7 Surprising Signs of Dementia
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7 Surprising Signs of Dementia

Be on the lookout for these signs your brain health is at risk. 

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By Patrick Sullivan

Developing dementia is a scary prospect for many people. Memory impairment is probably the best-known symptom of dementia conditions including Alzheimer’s disease, but there are other, surprising warning signs that your brain health is at risk. Be on the lookout for these lesser-known symptoms, and call a healthcare provider if you suspect you or a loved one might be developing the disorder.

You’re having trouble chewing hard food

2 / 8 You’re having trouble chewing hard food

Are you finding it difficult to bite into an apple? That could mean you’re at risk for dementia, according to a 2012 Swedish study. Researchers examined 577 people over the age of 77 and found those who had trouble chewing hard food were at greater risk of cognitive impairment. Another study, published in 2017, linked tooth loss to dementia.

Neglecting your teeth can lead to inflammation of the gums. Though it is not proven, there is some research that points to possible connection between the two, says neurologist G. Peter Gliebus, MD, of Our Lady of Lourdes Medical Center in Camden, New Jersey. “Tooth loss may also be a sign of how well you take care of yourself (or how well you’re able to take care of yourself).

You start walking differently

3 / 8 You start walking differently

Walking slower can be an early predictor of dementia. “That’s one of the signs of brain degeneration,” says Dr. Gliebus. And it’s not just walking slower: changes in stride length and variability can also predict cognitive decline.

Sometimes a walking test for someone with early Alzheimer’s or mild cognitive impairment will seem normal, until the person is asked to do something else while walking, like counting backwards or naming as many animals as they can. If their gait slows drastically, it could be a red flag.

You’ve been sleeping more (or less)

4 / 8 You’ve been sleeping more (or less)

You’d think being able to sleep more is a good thing—and it usually is—but researchers looking at long-term data discovered that sleeping longer was associated with both Alzheimer’s and other types of dementia. They found that, over the course of 13 years, those who moved from under nine hours of sleep to over nine hours had more than double the risk of dementia. Other changes in the circadian rhythm—the body’s internal clock—can be a sign of impending dementia. “Sleep centers can be affected by brain degeneration,” says Gliebus. “That could mean hypersomnia (sleeping a lot), insomnia, fragmented sleep, or starting to sleep during the day.”

You just can’t find the words

5 / 8 You just can’t find the words

When dementia begins to affect the areas of the brain that control language, communication can become difficult. It’s called aphasia. It often begins subtly—you stumble over a word here and there—but can progress to the point where you’re almost unintelligible. People with aphasia may use the wrong words, have trouble finding the right words, mispronounce things, speak slowly or haltingly, or talk around a word—“that place where they bring you the food” instead of “restaurant." It’s important to note that some problems with word retrieval are a normal part of aging, but be on the lookout for other symptoms.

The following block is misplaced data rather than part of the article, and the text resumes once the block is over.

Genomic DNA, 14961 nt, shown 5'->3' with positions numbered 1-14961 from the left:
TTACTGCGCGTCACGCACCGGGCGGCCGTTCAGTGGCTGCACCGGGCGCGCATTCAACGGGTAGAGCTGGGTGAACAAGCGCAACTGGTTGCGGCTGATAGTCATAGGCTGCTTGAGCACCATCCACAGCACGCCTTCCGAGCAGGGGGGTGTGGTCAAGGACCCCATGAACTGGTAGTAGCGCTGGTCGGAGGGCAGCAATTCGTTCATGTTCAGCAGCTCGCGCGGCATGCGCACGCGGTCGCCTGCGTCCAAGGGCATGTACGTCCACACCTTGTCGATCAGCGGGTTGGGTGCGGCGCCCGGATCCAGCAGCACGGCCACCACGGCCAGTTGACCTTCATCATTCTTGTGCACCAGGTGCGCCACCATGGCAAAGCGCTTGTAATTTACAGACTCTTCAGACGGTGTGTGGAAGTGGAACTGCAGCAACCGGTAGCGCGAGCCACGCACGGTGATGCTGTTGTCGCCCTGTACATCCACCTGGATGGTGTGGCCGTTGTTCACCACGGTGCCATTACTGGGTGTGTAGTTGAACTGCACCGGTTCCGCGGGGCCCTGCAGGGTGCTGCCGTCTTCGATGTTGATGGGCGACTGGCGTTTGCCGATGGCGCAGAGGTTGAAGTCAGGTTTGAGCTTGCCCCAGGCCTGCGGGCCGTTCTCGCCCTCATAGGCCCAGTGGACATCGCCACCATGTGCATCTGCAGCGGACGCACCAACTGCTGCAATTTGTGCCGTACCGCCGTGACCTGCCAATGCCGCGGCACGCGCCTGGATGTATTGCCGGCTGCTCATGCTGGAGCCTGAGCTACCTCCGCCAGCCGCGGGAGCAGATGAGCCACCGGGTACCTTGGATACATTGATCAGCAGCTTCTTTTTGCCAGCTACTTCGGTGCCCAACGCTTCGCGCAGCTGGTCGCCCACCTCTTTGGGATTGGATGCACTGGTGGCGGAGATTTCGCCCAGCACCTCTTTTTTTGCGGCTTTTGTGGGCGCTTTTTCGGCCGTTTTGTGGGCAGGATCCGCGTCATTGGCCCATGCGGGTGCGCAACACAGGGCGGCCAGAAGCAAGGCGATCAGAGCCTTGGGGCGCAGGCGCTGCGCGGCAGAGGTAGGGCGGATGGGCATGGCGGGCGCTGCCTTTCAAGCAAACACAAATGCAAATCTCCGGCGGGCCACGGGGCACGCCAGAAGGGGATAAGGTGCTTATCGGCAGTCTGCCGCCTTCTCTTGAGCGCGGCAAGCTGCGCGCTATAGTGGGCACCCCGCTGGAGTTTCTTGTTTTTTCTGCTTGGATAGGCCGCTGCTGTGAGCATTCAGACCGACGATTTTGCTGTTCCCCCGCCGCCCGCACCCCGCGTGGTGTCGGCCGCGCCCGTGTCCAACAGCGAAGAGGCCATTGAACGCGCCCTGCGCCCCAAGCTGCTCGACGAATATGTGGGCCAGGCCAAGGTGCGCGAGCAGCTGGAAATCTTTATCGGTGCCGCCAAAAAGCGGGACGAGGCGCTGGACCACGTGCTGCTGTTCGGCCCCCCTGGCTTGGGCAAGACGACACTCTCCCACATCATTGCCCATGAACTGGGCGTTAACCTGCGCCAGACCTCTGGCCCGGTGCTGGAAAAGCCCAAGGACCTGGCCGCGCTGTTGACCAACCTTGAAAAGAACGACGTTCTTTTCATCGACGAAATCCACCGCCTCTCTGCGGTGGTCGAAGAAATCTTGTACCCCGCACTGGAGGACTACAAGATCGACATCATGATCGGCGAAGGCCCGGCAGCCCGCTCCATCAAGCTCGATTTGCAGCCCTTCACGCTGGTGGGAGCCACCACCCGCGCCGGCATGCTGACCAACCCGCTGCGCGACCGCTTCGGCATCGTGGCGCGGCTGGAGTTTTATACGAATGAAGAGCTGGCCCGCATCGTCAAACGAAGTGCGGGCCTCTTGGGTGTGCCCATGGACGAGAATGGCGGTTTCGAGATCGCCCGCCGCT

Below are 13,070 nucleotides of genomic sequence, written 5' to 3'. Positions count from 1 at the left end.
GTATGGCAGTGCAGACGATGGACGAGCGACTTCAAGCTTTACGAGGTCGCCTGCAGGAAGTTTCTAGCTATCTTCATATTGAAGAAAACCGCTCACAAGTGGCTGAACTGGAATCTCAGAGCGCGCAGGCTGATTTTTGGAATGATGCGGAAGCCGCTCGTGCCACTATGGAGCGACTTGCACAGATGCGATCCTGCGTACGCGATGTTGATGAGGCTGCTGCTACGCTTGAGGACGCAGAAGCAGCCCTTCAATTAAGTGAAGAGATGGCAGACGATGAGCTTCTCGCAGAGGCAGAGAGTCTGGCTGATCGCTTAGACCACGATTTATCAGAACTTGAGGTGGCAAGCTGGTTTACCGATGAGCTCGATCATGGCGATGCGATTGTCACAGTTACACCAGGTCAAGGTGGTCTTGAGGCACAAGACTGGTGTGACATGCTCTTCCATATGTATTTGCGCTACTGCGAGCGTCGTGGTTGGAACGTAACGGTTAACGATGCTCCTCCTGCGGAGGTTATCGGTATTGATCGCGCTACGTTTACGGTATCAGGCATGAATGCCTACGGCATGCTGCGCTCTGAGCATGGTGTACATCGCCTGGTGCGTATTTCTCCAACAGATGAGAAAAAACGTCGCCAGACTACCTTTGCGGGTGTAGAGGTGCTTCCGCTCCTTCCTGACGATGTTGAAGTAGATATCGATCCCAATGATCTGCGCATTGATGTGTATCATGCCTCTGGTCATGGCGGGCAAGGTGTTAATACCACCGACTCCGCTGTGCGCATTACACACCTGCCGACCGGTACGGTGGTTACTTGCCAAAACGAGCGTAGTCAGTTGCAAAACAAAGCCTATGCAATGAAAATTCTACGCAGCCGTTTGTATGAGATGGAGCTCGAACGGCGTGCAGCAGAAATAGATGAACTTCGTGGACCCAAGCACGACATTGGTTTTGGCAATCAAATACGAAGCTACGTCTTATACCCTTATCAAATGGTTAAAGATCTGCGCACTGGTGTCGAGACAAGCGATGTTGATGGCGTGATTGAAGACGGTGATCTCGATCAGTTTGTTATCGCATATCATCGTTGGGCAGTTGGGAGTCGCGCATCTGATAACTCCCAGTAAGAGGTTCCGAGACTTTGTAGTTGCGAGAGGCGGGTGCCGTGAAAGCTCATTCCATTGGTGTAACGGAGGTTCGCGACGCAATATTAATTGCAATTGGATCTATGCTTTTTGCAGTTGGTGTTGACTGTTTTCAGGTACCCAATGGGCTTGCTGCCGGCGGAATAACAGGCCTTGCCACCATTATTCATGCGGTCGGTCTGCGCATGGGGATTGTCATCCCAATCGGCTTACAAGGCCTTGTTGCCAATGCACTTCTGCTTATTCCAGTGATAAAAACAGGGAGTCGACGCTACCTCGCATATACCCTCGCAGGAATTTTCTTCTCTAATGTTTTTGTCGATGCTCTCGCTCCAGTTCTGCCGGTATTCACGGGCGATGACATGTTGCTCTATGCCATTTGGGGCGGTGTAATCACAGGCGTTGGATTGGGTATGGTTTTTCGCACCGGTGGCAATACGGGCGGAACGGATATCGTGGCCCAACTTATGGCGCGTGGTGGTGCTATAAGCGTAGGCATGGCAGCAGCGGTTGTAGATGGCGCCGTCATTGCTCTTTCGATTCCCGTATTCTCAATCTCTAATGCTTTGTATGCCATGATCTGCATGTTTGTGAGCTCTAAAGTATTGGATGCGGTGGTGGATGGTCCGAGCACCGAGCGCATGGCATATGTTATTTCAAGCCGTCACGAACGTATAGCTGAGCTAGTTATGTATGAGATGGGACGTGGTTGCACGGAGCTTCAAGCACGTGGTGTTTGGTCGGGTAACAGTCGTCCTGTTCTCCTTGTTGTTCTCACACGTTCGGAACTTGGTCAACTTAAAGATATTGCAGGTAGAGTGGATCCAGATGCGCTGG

You’re in trouble with the law

6 / 8 You’re in trouble with the law

Some forms of dementia affect the parts of the brain that govern judgment, self-control, violence and sexual behavior. As they become more compromised, you might find yourself in trouble with the law for the first time. Crimes commonly committed by people with dementia include theft, trespassing and public urination. Aggression and violence is also a common manifestation of dementia, with one long-term study reporting that up to 96 percent of people with dementia become aggressive at some point.

You display inappropriate sexual behavior

7 / 8 You display inappropriate sexual behavior

About 3 percent of people with dementia display inappropriate sexual behavior, according to Gliebus, because the areas of the brain influencing self-control start to degenerate. “There is no standard behavioral changes,” says Gliebus. “It depends on the disease and the parts of the brain that are affected.” Inappropriate sexual behavior can include harassing language, public masturbation, stripping, groping and other forms of sexual assault.

Your Sense of Smell is Off

8 / 8 Your Sense of Smell is Off

Can you no longer tell the difference between two very different odors, like gasoline and lemons? That could be an early sign of Alzheimer’s, according to a June 2017 study in Neurology.

Using scratch-and-sniff tests, researchers measured the sense of smell of 300 healthy people, average age 63, at risk for Alzheimer’s due to family history. They found that participants who had the most trouble distinguishing scents had both lower cognitive test scores and more chemicals associated with Alzheimer’s in their spinal fluid.

Loss of smell is also an early symptom of Parkinson’s disease.

Dementia

Dementia

Dementia refers to loss of cognitive function that affects memory along with the ability to think, solve problems and control emotions. Dementia itself is not a disease, but describes a group of symptoms caused by a brain disorder...

. There are numerous causes of dementia, including Alzheimer's disease, Huntingdon's disease and stroke. Since personality changes are common, living with dementia can be difficult for patients and caregivers alike. Learn more about dementia challenges and solutions with expert advice from Sharecare.
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